Fans and academics have a lot in common. They share the stereotype of being – supposedly – so focused on their narrow interests that they become disconnected from “reality” (whatever that is). Fans and scholars engage in a lot of the same activities: they study and collect, they document and catalogue, they analyze and obsess. They argue about what counts as legitimate knowledge (which they both refer to as “canon”). Within each community, the archivists sometimes berate the theorizers and interpretors (and vice-versa); the generalists and the specialists get on each other’s nerves. There is a shared tendency to intellectual feuding and splintering into ideological camps. These days, fans and academics often cross over into each other’s spaces, and even borrow and share terminology. (See pretty much anything written by Henry Jenkins, media scholar and self-described “aca-fan.”)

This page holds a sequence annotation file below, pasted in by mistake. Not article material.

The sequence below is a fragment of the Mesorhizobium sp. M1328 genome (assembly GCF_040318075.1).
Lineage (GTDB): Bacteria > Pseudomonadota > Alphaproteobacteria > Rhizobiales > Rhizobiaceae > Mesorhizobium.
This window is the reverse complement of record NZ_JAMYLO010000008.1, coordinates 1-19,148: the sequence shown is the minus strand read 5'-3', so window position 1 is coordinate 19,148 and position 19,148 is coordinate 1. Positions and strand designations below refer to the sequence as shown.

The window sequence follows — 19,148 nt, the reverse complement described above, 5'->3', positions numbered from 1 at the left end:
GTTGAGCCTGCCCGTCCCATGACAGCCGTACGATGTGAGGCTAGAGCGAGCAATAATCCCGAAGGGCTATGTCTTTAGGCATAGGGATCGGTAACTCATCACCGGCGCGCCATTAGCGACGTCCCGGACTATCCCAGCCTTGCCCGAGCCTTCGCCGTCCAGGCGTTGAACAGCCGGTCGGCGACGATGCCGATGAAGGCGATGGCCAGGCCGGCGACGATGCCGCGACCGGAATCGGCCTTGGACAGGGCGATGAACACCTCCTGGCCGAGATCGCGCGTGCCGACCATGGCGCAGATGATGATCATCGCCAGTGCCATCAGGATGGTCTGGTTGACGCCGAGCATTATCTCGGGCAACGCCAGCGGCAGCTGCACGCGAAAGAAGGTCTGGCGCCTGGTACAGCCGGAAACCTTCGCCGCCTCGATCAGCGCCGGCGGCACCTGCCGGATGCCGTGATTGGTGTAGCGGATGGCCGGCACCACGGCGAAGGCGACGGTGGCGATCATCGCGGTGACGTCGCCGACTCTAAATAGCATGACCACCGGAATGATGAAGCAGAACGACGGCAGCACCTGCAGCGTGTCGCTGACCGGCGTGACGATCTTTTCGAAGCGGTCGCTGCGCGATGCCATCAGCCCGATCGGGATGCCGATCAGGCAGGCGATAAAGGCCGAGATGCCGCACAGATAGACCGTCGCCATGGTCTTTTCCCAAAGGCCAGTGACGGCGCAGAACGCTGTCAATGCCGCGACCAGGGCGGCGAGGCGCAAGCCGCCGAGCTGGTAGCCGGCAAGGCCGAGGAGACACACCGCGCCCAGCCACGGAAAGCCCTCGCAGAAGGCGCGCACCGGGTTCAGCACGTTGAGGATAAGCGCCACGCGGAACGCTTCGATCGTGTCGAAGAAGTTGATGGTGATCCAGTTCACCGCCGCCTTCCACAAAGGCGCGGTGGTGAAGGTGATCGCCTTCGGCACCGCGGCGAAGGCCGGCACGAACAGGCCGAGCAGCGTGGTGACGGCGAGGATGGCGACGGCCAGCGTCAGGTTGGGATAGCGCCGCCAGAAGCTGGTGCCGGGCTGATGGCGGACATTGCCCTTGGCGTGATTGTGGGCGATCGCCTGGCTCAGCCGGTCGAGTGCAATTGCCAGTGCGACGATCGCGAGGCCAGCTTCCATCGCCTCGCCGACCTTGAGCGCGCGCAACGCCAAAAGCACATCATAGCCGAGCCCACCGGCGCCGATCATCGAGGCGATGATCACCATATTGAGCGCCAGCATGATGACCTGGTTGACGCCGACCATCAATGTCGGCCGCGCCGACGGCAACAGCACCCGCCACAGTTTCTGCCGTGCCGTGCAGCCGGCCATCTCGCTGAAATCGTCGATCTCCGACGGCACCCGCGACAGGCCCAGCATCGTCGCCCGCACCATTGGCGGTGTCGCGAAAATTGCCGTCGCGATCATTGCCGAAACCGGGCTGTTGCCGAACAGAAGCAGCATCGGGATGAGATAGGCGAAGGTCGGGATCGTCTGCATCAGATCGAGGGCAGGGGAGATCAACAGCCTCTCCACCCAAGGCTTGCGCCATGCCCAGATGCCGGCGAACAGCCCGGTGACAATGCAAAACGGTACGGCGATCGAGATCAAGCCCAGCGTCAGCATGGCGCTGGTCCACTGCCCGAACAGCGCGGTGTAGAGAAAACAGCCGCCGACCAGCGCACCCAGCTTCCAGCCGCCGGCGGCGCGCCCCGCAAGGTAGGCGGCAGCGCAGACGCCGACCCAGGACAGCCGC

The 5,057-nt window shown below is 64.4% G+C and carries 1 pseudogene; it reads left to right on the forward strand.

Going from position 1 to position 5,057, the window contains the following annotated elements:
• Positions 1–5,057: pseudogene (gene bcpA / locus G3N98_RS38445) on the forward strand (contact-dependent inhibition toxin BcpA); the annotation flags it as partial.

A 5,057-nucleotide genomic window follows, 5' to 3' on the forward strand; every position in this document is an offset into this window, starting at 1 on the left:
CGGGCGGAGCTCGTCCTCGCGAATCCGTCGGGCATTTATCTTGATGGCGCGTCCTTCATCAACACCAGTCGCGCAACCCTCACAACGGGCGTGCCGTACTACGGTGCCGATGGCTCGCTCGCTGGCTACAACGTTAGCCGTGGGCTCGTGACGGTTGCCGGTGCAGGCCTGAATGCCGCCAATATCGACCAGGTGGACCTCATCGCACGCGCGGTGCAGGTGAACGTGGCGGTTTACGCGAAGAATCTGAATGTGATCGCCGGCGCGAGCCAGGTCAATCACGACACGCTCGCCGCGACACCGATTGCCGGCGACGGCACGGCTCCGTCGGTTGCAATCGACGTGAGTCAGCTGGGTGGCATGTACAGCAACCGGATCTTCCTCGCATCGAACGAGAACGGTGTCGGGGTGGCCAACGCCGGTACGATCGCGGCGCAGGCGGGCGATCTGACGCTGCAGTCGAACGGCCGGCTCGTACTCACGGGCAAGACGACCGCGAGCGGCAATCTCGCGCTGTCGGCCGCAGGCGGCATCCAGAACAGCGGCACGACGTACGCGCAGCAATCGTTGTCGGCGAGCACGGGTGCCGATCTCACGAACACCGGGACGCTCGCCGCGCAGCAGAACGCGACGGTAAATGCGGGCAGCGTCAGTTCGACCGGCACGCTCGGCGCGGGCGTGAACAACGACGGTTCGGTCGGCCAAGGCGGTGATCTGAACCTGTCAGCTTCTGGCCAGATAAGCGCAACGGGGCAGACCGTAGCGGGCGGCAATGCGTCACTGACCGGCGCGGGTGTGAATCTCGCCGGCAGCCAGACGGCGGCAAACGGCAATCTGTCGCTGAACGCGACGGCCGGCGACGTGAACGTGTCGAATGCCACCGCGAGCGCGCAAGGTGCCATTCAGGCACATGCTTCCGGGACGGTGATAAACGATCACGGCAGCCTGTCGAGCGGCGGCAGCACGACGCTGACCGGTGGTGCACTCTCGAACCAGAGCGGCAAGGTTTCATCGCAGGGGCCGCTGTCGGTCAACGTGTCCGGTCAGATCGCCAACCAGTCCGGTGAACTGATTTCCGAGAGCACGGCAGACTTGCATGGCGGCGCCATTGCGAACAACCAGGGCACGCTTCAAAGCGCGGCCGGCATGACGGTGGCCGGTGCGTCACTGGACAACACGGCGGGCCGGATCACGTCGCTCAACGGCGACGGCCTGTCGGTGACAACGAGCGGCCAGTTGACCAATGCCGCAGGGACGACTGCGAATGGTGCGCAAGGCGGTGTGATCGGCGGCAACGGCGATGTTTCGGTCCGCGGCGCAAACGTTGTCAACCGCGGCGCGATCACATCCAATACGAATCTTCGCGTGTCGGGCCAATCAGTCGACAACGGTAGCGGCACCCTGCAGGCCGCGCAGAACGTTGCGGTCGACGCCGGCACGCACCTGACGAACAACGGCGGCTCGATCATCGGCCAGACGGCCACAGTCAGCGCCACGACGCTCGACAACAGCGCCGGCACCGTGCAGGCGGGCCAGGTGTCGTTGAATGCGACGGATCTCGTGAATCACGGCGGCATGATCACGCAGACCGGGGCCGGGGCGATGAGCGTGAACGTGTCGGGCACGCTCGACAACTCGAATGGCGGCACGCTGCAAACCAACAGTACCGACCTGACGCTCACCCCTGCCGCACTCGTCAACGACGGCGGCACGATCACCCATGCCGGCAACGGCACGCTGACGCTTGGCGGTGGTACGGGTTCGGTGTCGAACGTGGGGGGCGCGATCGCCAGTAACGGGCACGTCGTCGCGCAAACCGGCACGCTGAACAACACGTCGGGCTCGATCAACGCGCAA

When I came up with the idea for this website a few years ago — even before putting up a Thomas Paine link page on my personal writing site back in 2012 – I was torn between my own fannish and scholarly tendencies. Originally I had envisioned a research hub or clearing house for information, a way for readers to link to all sorts of Paine resources. Following my fannish instincts, I even created a graphic (i.e. created some celebratory fan-art) to help me visualize such a site.
The shape and intention of this blog has changed many times since. I debated “feature” articles for a general audience versus more academic posts versus a full online course with a syllabus. At one point I also considered a podcast (which may still become an occasional feature of this blog, if I can pull together the time and equipment to do that). I wanted to consider Thomas Paine as part of the larger cast of American Founders – one reason for choosing this particular domain name.
Yet the website remained unbuilt — because after creating that initial graphic, I left the “fannish” part of my own creative process — the part that loves, enthuses, celebrates, tells stories and makes pictures — off to the side in my efforts to fit a certain preconceived notion of proper scholarship.